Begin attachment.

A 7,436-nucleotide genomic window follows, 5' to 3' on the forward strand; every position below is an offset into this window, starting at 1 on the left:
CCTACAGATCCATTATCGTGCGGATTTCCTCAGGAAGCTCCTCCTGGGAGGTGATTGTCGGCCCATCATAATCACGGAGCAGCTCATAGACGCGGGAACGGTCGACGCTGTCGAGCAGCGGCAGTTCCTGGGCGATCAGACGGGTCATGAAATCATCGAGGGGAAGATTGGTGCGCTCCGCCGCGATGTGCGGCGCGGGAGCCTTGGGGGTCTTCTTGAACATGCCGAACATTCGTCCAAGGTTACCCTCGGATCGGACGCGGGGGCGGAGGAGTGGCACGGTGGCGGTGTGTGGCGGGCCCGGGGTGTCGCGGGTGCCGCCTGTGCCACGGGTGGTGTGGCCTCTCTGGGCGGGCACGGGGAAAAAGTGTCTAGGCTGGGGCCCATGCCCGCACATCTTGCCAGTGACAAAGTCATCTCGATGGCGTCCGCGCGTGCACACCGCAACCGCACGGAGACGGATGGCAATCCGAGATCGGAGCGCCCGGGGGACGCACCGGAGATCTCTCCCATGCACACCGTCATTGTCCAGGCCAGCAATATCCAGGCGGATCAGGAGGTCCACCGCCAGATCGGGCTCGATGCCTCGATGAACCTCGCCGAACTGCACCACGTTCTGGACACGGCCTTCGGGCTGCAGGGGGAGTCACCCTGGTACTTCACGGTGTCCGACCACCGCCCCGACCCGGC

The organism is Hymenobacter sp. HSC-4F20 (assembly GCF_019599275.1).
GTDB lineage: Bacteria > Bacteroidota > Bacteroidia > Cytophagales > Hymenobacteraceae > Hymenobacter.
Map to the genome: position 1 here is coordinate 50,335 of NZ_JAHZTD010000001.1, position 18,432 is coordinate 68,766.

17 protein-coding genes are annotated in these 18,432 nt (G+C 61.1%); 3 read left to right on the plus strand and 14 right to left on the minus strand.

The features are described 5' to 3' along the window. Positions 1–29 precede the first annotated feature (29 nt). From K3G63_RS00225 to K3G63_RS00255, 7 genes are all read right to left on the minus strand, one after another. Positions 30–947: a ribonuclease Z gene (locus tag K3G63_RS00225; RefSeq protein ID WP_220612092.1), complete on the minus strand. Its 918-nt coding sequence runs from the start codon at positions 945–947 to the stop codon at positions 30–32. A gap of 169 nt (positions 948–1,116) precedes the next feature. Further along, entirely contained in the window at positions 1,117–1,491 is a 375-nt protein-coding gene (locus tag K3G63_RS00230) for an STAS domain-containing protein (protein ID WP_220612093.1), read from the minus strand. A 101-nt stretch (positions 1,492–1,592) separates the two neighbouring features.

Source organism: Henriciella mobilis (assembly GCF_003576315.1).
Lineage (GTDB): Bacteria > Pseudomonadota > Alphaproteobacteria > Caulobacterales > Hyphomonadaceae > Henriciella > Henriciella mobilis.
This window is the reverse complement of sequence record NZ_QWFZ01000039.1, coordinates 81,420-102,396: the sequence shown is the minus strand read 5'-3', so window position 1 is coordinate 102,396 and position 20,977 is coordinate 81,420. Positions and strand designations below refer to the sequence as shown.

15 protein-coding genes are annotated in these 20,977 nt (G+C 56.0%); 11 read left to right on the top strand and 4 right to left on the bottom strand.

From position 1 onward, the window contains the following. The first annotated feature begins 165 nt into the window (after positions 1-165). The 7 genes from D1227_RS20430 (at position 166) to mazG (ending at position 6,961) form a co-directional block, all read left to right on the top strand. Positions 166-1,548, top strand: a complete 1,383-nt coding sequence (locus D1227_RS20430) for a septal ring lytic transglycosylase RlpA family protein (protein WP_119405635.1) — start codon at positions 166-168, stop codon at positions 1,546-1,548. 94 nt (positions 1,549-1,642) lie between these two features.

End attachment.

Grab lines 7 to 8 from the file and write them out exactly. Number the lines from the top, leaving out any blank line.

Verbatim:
The features are described 5' to 3' along the window. Positions 1–29 precede the first annotated feature (29 nt). From K3G63_RS00225 to K3G63_RS00255, 7 genes are all read right to left on the minus strand, one after another. Positions 30–947: a ribonuclease Z gene (locus tag K3G63_RS00225; RefSeq protein ID WP_220612092.1), complete on the minus strand. Its 918-nt coding sequence runs from the start codon at positions 945–947 to the stop codon at positions 30–32. A gap of 169 nt (positions 948–1,116) precedes the next feature. Further along, entirely contained in the window at positions 1,117–1,491 is a 375-nt protein-coding gene (locus tag K3G63_RS00230) for an STAS domain-containing protein (protein ID WP_220612093.1), read from the minus strand. A 101-nt stretch (positions 1,492–1,592) separates the two neighbouring features.

Source organism: Henriciella mobilis (assembly GCF_003576315.1).